East German Leadership after Unification: The Search for Voice

  • Thomas A. Baylis


The impressive showing of the Party of Democratic Socialism (PDS) in East German elections bears witness to its success in marketing itself as the most effective and perhaps only authentic representative of East German interests in the Federal Republic — and simultaneously to the failure of other parties and groups to do so. In some ways the PDS would seem to be a singularly unfortunate vehicle for representing East German interests. Its status as successor party to the SED, turned out of power by the massive protests in autumn 1989, has discredited it in the eyes of most West Germans as well as many East Germans. Many of its most prominent leaders stand accused of having had links to the GDR’s State Security Service, the Stasi. The party has virtually no influence at the federal level — its Bundestag deputies have been ostracised by members of other parties and the party has no significant support among the West German electorate — and to date it has been excluded from government coalitions in the East German Länder. Most of its members (over 80 per cent of whom belonged to the SED) have been barred from significant positions in the state bureaucracy. It can, and does, give voice to many of the dissatisfactions of the East German public, but it has not been well positioned to remedy them.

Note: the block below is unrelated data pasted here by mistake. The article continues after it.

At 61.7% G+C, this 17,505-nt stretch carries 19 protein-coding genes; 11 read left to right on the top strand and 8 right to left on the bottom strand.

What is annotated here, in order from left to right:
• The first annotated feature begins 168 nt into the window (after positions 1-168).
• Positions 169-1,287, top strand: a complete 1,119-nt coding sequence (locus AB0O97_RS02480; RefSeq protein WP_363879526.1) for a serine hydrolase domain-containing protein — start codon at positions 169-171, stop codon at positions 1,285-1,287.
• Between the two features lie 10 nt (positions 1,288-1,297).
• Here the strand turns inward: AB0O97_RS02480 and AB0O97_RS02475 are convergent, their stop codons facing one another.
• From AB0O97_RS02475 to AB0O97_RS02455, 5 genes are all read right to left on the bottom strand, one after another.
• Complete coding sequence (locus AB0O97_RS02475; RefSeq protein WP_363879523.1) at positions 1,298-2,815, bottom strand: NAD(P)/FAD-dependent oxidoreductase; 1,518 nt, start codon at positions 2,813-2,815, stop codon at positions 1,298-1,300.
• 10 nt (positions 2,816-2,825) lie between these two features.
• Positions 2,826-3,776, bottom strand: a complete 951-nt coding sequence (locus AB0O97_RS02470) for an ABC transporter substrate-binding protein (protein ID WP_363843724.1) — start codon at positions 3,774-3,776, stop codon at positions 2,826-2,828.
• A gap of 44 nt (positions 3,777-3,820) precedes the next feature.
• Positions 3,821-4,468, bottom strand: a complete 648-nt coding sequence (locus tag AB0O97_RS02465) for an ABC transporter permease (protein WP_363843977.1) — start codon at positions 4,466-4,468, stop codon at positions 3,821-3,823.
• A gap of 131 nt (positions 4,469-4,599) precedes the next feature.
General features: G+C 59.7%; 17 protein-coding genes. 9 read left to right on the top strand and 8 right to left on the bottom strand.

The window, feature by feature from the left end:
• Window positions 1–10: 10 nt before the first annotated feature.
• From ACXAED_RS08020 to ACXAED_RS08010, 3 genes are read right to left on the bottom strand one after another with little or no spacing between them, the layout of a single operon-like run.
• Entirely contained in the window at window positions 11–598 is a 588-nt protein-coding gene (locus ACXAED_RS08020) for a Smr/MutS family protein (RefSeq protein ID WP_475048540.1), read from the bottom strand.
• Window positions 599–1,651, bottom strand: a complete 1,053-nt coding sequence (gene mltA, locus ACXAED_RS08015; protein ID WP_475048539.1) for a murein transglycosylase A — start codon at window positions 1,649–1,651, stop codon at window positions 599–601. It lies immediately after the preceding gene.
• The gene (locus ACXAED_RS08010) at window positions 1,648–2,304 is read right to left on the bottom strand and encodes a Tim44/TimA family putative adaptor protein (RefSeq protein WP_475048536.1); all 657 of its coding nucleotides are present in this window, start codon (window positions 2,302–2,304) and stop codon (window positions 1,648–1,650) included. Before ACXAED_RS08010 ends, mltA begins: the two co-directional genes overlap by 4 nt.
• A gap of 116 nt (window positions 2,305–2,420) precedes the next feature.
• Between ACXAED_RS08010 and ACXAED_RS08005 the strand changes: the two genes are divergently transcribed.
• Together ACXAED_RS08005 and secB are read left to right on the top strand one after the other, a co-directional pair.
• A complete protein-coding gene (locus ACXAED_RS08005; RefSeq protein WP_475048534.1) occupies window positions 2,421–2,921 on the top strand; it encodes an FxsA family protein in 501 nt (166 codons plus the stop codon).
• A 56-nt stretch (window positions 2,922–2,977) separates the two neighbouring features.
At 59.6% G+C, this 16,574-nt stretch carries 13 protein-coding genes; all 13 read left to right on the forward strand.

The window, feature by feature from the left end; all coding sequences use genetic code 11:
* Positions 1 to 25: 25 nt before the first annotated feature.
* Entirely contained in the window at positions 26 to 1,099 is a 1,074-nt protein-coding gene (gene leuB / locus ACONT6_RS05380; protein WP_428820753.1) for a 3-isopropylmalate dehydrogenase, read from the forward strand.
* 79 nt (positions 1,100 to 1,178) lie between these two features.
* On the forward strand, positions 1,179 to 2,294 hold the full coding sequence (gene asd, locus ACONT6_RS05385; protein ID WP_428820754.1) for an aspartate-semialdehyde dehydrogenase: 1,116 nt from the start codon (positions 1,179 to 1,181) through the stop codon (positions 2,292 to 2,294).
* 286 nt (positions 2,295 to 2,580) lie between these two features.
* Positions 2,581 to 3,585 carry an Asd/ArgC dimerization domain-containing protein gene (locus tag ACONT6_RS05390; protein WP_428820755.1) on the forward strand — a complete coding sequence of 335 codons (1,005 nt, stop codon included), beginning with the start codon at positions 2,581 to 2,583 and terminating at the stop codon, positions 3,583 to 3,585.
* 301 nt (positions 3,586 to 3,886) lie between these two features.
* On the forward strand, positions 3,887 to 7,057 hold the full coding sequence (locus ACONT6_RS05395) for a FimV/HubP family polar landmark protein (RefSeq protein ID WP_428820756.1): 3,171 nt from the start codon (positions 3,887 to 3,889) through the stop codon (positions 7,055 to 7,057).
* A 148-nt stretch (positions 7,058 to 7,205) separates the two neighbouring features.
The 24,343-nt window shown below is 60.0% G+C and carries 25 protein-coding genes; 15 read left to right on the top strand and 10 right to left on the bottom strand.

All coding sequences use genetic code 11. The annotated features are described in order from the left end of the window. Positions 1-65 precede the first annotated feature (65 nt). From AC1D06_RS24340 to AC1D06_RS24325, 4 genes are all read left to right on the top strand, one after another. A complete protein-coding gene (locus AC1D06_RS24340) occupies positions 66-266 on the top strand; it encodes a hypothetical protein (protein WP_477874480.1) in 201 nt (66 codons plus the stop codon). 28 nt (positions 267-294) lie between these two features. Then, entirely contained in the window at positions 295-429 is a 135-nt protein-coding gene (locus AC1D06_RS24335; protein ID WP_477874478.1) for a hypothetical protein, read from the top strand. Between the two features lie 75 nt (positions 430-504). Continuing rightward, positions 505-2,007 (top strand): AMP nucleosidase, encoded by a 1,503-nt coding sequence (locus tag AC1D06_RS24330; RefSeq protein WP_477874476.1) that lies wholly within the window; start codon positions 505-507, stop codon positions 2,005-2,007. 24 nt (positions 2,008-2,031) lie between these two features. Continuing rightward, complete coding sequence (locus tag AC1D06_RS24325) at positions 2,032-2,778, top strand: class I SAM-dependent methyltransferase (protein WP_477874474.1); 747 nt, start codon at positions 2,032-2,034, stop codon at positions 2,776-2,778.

Federal Republic Political Elite State Secretary Political Office Massive Protest 
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© Palgrave Macmillan, a division of Macmillan Publishers Limited 1999

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  • Thomas A. Baylis

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